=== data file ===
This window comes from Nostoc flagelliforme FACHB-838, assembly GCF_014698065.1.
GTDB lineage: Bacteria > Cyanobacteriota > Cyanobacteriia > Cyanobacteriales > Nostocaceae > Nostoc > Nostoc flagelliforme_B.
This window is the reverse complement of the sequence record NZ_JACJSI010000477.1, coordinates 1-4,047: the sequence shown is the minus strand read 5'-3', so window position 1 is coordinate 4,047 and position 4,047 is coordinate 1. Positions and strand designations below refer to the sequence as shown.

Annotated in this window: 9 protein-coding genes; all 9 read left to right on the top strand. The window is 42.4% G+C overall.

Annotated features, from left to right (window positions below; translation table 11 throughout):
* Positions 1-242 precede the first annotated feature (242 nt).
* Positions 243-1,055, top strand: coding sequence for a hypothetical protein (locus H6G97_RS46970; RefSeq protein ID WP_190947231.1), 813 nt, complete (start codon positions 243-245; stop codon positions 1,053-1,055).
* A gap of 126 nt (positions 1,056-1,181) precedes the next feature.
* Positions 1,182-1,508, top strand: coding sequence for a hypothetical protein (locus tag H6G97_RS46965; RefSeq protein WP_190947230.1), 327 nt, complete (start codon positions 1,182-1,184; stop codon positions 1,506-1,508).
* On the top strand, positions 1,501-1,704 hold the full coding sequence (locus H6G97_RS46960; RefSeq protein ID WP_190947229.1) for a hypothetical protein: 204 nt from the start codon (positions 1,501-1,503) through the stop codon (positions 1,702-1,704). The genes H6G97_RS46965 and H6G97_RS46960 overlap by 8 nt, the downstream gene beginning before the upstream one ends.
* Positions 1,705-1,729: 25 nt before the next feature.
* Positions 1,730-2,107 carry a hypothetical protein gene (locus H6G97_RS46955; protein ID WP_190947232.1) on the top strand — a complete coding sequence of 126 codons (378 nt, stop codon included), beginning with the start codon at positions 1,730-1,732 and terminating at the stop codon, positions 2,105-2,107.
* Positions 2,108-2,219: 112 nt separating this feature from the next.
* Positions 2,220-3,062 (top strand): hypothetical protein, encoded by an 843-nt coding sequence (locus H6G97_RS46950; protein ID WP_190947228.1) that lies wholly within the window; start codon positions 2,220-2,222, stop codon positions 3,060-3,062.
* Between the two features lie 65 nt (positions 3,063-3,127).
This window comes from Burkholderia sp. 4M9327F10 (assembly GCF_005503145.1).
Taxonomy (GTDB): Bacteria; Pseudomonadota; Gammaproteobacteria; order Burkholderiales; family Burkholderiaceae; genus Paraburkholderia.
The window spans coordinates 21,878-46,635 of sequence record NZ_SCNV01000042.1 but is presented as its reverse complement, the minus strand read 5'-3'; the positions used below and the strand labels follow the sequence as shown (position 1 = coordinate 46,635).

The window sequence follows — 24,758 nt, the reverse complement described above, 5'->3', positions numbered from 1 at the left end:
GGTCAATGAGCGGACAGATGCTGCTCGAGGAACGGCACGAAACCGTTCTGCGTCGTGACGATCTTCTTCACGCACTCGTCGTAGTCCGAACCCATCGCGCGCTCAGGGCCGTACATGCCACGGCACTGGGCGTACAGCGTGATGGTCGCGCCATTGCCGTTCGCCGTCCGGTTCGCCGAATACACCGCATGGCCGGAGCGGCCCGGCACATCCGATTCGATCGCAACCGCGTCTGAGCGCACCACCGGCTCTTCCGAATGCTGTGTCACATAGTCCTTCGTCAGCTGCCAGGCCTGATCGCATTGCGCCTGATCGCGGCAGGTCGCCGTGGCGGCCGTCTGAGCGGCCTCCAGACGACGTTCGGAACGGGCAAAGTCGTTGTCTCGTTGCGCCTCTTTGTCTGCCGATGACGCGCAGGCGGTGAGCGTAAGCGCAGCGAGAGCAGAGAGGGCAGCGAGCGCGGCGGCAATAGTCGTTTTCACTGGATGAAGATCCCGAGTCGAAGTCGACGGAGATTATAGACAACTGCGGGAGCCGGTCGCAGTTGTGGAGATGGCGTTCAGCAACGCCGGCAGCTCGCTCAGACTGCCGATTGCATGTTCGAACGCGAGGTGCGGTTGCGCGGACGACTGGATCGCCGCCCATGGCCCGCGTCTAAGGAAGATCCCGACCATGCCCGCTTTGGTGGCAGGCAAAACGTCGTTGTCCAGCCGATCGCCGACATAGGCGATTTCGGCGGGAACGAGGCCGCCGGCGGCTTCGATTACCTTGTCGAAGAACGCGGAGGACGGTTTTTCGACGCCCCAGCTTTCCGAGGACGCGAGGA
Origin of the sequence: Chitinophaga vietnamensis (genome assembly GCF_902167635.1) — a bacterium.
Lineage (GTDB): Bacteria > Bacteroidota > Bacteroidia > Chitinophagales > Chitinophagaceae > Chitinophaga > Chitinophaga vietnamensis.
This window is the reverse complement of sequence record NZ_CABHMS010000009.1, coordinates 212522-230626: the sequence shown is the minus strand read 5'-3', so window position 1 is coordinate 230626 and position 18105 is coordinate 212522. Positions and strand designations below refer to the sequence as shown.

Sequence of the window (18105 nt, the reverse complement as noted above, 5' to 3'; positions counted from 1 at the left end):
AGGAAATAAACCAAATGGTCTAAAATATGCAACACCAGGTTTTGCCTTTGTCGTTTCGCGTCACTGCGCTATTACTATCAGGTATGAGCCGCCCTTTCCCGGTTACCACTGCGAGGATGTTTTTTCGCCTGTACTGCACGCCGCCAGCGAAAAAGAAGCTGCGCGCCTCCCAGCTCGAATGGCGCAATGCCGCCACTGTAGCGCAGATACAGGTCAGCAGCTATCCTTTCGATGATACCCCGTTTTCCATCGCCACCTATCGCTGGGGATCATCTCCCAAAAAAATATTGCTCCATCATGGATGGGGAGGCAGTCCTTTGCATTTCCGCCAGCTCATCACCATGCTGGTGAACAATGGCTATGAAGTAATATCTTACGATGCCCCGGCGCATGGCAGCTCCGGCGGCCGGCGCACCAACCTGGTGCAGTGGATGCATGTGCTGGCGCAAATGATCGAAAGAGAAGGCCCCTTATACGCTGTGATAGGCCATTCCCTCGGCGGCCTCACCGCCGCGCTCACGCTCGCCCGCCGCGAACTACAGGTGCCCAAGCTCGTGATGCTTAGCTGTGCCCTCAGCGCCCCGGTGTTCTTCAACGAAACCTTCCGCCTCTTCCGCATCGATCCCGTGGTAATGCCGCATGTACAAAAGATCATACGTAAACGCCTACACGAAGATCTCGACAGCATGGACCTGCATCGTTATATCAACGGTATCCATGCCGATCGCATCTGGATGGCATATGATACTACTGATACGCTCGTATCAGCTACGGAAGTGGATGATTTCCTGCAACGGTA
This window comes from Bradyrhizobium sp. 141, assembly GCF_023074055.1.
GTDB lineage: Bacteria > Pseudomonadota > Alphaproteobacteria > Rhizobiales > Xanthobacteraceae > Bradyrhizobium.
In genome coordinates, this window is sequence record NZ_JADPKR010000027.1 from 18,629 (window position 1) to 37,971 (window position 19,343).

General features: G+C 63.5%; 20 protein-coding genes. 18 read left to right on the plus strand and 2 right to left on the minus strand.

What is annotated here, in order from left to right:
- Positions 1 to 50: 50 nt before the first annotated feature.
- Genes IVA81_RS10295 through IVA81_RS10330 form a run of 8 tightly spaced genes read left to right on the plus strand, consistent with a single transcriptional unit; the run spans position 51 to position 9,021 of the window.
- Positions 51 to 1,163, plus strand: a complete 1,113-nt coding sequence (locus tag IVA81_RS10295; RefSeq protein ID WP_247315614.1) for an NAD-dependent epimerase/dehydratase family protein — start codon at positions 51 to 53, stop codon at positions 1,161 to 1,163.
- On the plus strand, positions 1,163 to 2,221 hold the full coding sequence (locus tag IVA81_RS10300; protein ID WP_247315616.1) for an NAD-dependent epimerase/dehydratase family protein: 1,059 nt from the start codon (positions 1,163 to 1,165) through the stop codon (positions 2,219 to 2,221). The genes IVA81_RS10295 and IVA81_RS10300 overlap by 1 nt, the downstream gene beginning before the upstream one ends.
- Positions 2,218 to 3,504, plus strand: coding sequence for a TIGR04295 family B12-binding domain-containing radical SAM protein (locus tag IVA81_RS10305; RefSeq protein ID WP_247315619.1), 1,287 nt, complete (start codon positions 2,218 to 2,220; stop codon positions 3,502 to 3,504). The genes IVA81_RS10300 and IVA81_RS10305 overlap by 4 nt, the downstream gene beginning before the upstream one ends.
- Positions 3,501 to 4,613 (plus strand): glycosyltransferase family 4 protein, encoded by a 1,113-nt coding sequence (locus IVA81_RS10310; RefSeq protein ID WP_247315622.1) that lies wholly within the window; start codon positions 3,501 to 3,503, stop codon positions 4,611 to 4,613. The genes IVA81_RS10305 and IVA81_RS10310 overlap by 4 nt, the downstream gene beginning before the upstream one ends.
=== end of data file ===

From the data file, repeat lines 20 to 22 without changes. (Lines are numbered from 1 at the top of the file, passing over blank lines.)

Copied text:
GGTCAATGAGCGGACAGATGCTGCTCGAGGAACGGCACGAAACCGTTCTGCGTCGTGACGATCTTCTTCACGCACTCGTCGTAGTCCGAACCCATCGCGCGCTCAGGGCCGTACATGCCACGGCACTGGGCGTACAGCGTGATGGTCGCGCCATTGCCGTTCGCCGTCCGGTTCGCCGAATACACCGCATGGCCGGAGCGGCCCGGCACATCCGATTCGATCGCAACCGCGTCTGAGCGCACCACCGGCTCTTCCGAATGCTGTGTCACATAGTCCTTCGTCAGCTGCCAGGCCTGATCGCATTGCGCCTGATCGCGGCAGGTCGCCGTGGCGGCCGTCTGAGCGGCCTCCAGACGACGTTCGGAACGGGCAAAGTCGTTGTCTCGTTGCGCCTCTTTGTCTGCCGATGACGCGCAGGCGGTGAGCGTAAGCGCAGCGAGAGCAGAGAGGGCAGCGAGCGCGGCGGCAATAGTCGTTTTCACTGGATGAAGATCCCGAGTCGAAGTCGACGGAGATTATAGACAACTGCGGGAGCCGGTCGCAGTTGTGGAGATGGCGTTCAGCAACGCCGGCAGCTCGCTCAGACTGCCGATTGCATGTTCGAACGCGAGGTGCGGTTGCGCGGACGACTGGATCGCCGCCCATGGCCCGCGTCTAAGGAAGATCCCGACCATGCCCGCTTTGGTGGCAGGCAAAACGTCGTTGTCCAGCCGATCGCCGACATAGGCGATTTCGGCGGGAACGAGGCCGCCGGCGGCTTCGATTACCTTGTCGAAGAACGCGGAGGACGGTTTTTCGACGCCCCAGCTTTCCGAGGACGCGAGGA
Origin of the sequence: Chitinophaga vietnamensis (genome assembly GCF_902167635.1) — a bacterium.
Lineage (GTDB): Bacteria > Bacteroidota > Bacteroidia > Chitinophagales > Chitinophagaceae > Chitinophaga > Chitinophaga vietnamensis.